A neglected oil painting, thought for decades to be the work of an unknown artist, has been identified as the work of famed African-American sculptor Richmond BarthÃ©.
The subject of Man Seated in a Landscape was also named Lucian Levers, who was employed as BarthÃ©’s servant in the artist’s studio and home in Jamaica. It is unusual for black models in historical portraits to be identified, mainly due to a lack of documentation.
The painting will go on display for the first time on Thursday at Belton House, a Grade I listed country house in Lincolnshire now owned by the National Trust, to mark Black History Month.
The portrait of BarthÃ© de Levers, painted in the mid-20th century, was probably either purchased by Peregrine Cust, 6th Baron Brownlow, who owned a house in Jamaica as well as Belton House, or was gifted to him by the artist.
It has been reexamined as part of a trust project to examine works in its care that depict black people or that may have links to slavery or colonialism.
âIt was interesting because it’s one of the rare examples of painting of a free-standing black sitter, and because it was signed. It piqued my curiosity,â said Alice Rylance-Watson, assistant curator at the trust.
The signature had been incorrectly transcribed in the trust’s catalogues. When she got to see the painting in person last fall, Rylance-Watson quickly corrected the attribution to BarthÃ©. It was an exciting time, she said.
Levers’ identification was aided by a 2008 monograph on BarthÃ© by art historian Margaret Rose Vendryes, which included a photograph of the artist’s domestic helper.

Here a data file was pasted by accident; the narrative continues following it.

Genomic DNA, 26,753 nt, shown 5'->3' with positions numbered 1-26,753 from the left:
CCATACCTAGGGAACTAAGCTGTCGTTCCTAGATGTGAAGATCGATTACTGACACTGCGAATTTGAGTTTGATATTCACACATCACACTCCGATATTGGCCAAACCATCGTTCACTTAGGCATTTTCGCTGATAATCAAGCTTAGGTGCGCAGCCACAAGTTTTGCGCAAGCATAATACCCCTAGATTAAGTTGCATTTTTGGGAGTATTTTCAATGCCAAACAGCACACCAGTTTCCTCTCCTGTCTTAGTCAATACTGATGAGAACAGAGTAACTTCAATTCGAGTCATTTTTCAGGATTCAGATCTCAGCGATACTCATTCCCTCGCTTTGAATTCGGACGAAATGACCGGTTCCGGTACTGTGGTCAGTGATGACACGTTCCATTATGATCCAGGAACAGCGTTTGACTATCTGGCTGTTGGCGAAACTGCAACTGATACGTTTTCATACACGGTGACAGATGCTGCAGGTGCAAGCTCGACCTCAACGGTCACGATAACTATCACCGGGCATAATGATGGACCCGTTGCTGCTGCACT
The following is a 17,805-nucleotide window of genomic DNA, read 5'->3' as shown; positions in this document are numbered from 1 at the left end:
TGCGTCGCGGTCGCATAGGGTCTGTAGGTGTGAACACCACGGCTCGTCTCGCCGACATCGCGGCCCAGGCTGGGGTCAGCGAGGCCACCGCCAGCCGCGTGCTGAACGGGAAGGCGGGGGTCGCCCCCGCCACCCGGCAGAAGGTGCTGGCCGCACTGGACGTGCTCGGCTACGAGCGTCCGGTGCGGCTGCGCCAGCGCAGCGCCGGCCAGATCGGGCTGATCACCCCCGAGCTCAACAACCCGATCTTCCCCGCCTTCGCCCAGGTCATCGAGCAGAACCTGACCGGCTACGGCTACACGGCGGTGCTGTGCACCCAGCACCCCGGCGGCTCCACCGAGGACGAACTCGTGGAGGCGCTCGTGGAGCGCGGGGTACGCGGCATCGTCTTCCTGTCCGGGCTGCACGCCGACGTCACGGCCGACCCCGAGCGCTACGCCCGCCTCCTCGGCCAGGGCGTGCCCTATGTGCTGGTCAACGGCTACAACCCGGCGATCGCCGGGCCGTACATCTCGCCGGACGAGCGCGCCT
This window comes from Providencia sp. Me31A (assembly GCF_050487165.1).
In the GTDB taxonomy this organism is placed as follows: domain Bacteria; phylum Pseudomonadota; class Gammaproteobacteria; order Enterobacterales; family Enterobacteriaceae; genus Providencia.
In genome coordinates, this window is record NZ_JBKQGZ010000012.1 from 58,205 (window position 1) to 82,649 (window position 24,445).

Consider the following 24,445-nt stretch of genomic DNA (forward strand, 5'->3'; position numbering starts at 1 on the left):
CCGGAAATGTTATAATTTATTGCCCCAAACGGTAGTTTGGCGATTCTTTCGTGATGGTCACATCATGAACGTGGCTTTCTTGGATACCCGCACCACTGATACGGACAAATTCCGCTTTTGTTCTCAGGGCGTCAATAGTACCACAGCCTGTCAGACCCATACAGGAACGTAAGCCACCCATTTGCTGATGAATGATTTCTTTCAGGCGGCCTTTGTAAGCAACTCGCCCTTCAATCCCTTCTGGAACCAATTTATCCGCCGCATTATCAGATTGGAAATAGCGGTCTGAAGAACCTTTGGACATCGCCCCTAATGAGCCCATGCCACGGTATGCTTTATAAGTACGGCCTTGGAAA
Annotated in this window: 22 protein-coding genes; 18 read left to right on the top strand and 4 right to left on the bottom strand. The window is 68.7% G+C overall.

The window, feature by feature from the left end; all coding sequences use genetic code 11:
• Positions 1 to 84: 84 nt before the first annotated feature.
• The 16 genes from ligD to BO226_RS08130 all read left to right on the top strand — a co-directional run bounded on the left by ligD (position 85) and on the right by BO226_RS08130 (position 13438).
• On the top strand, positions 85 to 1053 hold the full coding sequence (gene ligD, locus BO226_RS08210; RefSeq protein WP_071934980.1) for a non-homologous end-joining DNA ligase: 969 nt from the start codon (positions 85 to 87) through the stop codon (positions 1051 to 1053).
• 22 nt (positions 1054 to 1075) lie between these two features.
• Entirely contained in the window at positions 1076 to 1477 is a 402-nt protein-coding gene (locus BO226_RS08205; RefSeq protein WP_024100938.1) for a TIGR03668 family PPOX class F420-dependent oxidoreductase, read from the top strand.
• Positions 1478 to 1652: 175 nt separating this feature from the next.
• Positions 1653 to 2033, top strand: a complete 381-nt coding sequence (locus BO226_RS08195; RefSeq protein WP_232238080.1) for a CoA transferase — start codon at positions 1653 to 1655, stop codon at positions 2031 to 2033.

Rylance-Watson said Levers became a favorite model for BarthÃ©, appearing in several paintings and sculptures. “It’s been fantastic to update the historical record to officially recognize both Seated Man’s creator and role model for the first time.”
BarthÃ© was born in Mississippi in 1901. He left school at the age of 14 to do domestic work and handyman, drawing in his spare time. His local community raised funds for him to attend school in Art Institute of Chicago, then one of only two art schools to accept black students.
He studied painting, but later found success as a sculptor. In the late 1940s he moved to Jamaica, where he lived for about two decades. He struggled to make money from his paintings and often destroyed his work or gave it away. He died in California in 1989.
âThere are not many paintings by BarthÃ© in public or private collections. The seated man is really quite rare,â Rylance-Watson said.
The painting was worked on by specialized restorers before being exhibited. Part of the exterior frame was missing, the paint had suffered abrasions and loss, and a small area had been repainted.
The National Trust will screen a video alongside the painting, in which contemporary black artists including Eugene Ankomah and Quilla Constance will reflect on BarthÃ©’s influence and legacy.